BATON ROUGE, La. (AP) — The company whose nearly $200 million Medicaid contract with the state has been cancelled says it didn't do anything improper to get the work, despite an ongoing federal investigation into the contract award.

CNSI sent a letter to the state Department of Health and Hospitals this week objecting to the contract termination, which was done by Gov. Bobby Jindal's administration after details leaked about the investigation.

"The state has not provided any reason or factual basis for this abrupt and serious action," CNSI general counsel Kathryn Harris wrote to DHH, seeking to discuss the matter.

Jindal's health secretary Bruce Greenstein, who once was an executive at CNSI, is resigning amid the ongoing investigation.

Harris said it appeared the Jindal administration's decision to scrap the contract with the Maryland-based company was tied solely to the existence of the investigation.

"CNSI rejects the insinuation in the state's notice that CNSI did anything improper in connection with the contract," Harris wrote.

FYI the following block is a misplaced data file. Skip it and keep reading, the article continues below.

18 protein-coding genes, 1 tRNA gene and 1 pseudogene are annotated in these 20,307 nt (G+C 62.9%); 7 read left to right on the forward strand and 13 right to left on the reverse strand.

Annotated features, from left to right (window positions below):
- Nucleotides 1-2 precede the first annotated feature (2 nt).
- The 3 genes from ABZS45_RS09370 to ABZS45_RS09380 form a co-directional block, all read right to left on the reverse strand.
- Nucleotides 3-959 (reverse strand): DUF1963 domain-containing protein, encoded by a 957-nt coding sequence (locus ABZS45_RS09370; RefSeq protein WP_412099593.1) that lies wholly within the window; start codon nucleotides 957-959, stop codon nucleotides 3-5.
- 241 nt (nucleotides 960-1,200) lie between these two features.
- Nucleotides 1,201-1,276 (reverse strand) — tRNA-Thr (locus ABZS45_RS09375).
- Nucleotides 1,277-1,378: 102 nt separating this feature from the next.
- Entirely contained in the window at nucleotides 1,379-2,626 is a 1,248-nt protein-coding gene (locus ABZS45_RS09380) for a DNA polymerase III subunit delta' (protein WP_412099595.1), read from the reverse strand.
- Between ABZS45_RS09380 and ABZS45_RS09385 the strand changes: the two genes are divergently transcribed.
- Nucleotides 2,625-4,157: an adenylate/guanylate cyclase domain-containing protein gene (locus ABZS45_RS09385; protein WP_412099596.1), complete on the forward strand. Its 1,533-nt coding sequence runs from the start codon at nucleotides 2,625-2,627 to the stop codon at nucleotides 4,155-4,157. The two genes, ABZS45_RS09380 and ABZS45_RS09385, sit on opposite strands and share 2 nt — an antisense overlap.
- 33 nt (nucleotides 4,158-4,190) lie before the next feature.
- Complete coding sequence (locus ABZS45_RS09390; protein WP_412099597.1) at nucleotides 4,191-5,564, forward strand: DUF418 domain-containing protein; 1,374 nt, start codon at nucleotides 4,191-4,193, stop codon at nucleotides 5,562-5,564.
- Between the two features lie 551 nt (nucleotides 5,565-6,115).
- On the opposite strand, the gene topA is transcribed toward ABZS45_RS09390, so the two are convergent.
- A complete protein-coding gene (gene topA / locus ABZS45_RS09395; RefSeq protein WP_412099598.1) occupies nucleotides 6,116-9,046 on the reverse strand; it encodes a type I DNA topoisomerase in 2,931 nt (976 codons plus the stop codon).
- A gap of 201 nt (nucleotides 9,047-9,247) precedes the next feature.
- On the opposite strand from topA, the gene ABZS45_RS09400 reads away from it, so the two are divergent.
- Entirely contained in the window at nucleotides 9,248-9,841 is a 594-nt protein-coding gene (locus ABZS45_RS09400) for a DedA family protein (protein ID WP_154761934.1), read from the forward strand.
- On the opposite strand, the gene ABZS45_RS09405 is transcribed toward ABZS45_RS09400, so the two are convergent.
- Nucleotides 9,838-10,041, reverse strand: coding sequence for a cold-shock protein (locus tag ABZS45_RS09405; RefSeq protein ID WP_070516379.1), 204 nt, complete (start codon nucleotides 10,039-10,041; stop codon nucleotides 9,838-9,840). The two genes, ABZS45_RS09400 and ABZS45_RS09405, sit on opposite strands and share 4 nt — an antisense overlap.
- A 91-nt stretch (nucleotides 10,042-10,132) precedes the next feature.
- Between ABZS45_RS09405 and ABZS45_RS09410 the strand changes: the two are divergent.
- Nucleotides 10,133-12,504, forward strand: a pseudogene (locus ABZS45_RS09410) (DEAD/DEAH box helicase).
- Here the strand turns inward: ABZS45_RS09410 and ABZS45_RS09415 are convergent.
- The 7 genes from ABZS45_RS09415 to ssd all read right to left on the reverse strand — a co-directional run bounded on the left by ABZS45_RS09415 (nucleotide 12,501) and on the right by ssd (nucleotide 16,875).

Greenstein has denied any involvement in the contract award. But he acknowledged that a change he pushed in the bid solicitation made CNSI eligible for the Medicaid contract. He also met with a top CNSI official within days of taking the health secretary's job.

The state attorney general's office has said the 10-year contract for Medicaid claims processing and bill payment was improperly handled, and it is conducting its own criminal investigation into the contract award.

With her letter to the health department, Harris included a February letter written by DHH Undersecretary Jerry Phillips in which he praised CNSI's work.

A DHH spokeswoman directed all questions about the contract to Jindal's Division of Administration. Paul Miles, a spokesman for the division, said CNSI's letter was under review by administration attorneys.

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